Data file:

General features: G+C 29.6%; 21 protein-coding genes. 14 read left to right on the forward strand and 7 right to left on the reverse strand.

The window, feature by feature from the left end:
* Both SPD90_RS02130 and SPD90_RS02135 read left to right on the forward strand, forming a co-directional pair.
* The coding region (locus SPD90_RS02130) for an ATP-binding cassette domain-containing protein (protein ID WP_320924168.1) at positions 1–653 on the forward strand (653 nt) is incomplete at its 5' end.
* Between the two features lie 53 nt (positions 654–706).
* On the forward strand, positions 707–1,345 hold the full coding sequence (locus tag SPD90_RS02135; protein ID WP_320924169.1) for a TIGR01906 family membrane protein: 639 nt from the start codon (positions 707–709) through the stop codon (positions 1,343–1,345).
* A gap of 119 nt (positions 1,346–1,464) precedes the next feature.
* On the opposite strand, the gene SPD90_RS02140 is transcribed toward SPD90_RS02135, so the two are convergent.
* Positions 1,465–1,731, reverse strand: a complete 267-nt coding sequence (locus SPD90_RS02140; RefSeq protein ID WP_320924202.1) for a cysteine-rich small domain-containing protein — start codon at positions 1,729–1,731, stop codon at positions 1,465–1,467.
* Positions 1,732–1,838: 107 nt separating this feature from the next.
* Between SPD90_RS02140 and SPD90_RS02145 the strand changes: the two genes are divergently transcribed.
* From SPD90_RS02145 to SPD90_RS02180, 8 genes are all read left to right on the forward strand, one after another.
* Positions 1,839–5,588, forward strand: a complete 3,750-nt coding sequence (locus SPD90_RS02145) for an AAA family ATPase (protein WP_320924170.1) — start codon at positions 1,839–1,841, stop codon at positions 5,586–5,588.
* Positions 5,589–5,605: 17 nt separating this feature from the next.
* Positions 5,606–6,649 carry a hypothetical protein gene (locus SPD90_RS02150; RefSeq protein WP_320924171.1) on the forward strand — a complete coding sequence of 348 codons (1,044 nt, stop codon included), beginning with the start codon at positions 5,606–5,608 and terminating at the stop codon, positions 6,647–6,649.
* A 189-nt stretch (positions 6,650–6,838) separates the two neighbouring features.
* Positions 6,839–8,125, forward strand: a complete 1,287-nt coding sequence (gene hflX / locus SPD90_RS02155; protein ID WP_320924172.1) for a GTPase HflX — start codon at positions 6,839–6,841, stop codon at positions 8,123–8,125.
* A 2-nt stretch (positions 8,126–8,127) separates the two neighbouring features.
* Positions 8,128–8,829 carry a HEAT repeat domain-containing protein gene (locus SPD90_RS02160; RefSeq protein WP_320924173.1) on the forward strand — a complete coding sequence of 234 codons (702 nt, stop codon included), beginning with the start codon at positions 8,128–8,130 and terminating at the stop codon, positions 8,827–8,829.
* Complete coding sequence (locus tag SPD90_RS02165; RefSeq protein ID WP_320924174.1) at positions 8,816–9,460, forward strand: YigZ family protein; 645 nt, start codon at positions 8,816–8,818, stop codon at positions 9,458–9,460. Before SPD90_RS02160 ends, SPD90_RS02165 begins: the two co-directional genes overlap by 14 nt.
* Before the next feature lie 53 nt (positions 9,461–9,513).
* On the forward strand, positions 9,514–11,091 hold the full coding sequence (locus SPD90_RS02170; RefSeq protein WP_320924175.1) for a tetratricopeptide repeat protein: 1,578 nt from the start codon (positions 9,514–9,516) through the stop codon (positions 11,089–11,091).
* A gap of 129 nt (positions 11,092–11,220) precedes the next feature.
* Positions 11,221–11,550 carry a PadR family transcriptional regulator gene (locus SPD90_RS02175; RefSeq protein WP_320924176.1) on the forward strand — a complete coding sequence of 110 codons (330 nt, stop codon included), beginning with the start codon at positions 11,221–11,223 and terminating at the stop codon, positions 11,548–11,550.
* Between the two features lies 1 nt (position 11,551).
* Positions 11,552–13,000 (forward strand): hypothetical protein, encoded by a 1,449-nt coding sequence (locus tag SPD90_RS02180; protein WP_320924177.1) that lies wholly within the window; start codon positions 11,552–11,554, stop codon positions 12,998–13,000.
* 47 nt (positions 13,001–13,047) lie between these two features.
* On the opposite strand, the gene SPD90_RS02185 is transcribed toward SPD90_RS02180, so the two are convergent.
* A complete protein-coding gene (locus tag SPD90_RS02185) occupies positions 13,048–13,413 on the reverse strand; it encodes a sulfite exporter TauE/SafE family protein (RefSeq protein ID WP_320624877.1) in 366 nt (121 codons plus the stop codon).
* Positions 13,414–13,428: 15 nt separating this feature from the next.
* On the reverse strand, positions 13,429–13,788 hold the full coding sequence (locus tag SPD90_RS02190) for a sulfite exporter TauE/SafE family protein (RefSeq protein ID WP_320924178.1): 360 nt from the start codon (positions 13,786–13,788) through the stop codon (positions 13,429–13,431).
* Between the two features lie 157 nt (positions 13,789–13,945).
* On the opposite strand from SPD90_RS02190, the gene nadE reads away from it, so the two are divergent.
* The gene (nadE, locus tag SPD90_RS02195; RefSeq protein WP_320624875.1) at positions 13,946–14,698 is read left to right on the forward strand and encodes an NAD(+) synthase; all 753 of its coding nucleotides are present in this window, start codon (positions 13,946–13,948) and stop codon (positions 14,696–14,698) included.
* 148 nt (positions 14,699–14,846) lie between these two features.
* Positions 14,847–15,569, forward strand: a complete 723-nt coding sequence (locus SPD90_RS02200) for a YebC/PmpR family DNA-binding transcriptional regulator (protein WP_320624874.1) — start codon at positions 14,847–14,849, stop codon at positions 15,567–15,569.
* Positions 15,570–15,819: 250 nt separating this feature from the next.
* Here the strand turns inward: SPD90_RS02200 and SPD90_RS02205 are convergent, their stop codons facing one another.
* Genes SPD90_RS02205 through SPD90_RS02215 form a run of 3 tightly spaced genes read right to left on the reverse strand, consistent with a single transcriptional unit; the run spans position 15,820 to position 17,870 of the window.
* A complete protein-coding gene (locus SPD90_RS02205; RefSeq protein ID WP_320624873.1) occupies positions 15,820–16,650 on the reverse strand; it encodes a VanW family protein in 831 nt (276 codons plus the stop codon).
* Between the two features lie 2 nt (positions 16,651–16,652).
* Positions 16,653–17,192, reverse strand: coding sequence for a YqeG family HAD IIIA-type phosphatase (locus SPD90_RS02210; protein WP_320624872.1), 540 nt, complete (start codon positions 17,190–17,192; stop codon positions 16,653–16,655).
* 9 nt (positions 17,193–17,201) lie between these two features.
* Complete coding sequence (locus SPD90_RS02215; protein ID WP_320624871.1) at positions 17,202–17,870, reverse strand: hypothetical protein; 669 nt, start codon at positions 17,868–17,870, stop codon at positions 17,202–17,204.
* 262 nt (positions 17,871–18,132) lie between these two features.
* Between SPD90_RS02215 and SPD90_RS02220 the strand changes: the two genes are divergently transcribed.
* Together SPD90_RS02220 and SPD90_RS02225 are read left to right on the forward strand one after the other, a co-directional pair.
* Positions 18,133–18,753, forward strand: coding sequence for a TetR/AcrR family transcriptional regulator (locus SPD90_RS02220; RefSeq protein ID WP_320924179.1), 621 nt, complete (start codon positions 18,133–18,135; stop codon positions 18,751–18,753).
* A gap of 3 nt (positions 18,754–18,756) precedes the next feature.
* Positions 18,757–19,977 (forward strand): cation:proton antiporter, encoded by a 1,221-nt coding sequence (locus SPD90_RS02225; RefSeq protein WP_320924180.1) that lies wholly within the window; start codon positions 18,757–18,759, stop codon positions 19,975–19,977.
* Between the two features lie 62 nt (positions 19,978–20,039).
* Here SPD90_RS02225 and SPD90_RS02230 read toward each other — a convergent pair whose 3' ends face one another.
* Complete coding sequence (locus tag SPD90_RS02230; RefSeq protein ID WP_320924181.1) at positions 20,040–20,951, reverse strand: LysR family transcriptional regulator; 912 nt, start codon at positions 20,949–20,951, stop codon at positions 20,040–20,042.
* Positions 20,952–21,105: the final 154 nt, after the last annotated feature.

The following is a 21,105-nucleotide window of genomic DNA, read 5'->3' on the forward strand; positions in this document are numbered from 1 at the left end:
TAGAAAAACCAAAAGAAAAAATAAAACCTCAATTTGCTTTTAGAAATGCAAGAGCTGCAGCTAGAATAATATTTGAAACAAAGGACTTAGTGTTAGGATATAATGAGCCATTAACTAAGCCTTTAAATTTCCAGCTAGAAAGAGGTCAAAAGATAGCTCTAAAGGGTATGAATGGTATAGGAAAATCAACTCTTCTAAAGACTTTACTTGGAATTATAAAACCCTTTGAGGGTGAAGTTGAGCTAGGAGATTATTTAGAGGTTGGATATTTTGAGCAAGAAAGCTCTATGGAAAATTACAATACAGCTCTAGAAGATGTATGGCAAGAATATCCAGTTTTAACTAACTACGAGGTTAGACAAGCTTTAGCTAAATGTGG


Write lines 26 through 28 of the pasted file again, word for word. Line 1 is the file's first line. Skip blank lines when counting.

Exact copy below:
* Positions 11,552–13,000 (forward strand): hypothetical protein, encoded by a 1,449-nt coding sequence (locus tag SPD90_RS02180; protein WP_320924177.1) that lies wholly within the window; start codon positions 11,552–11,554, stop codon positions 12,998–13,000.
* 47 nt (positions 13,001–13,047) lie between these two features.
* On the opposite strand, the gene SPD90_RS02185 is transcribed toward SPD90_RS02180, so the two are convergent.